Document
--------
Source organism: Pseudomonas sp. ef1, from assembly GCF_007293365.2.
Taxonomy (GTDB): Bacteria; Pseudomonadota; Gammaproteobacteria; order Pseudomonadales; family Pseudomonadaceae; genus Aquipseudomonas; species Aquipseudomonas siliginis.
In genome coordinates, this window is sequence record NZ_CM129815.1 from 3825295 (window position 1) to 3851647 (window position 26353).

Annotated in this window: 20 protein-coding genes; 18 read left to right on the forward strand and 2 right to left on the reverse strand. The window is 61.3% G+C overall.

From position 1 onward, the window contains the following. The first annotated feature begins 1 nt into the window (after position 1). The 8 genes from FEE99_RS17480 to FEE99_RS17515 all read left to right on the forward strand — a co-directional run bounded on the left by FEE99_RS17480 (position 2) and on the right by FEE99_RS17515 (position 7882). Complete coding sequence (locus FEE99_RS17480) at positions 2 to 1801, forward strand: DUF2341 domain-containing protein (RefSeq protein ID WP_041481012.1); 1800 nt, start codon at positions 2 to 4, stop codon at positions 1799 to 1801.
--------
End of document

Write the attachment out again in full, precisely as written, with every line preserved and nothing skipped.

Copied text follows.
Source organism: Pseudomonas sp. ef1, from assembly GCF_007293365.2.
Taxonomy (GTDB): Bacteria; Pseudomonadota; Gammaproteobacteria; order Pseudomonadales; family Pseudomonadaceae; genus Aquipseudomonas; species Aquipseudomonas siliginis.
In genome coordinates, this window is sequence record NZ_CM129815.1 from 3825295 (window position 1) to 3851647 (window position 26353).

Annotated in this window: 20 protein-coding genes; 18 read left to right on the forward strand and 2 right to left on the reverse strand. The window is 61.3% G+C overall.

From position 1 onward, the window contains the following. The first annotated feature begins 1 nt into the window (after position 1). The 8 genes from FEE99_RS17480 to FEE99_RS17515 all read left to right on the forward strand — a co-directional run bounded on the left by FEE99_RS17480 (position 2) and on the right by FEE99_RS17515 (position 7882). Complete coding sequence (locus FEE99_RS17480) at positions 2 to 1801, forward strand: DUF2341 domain-containing protein (RefSeq protein ID WP_041481012.1); 1800 nt, start codon at positions 2 to 4, stop codon at positions 1799 to 1801.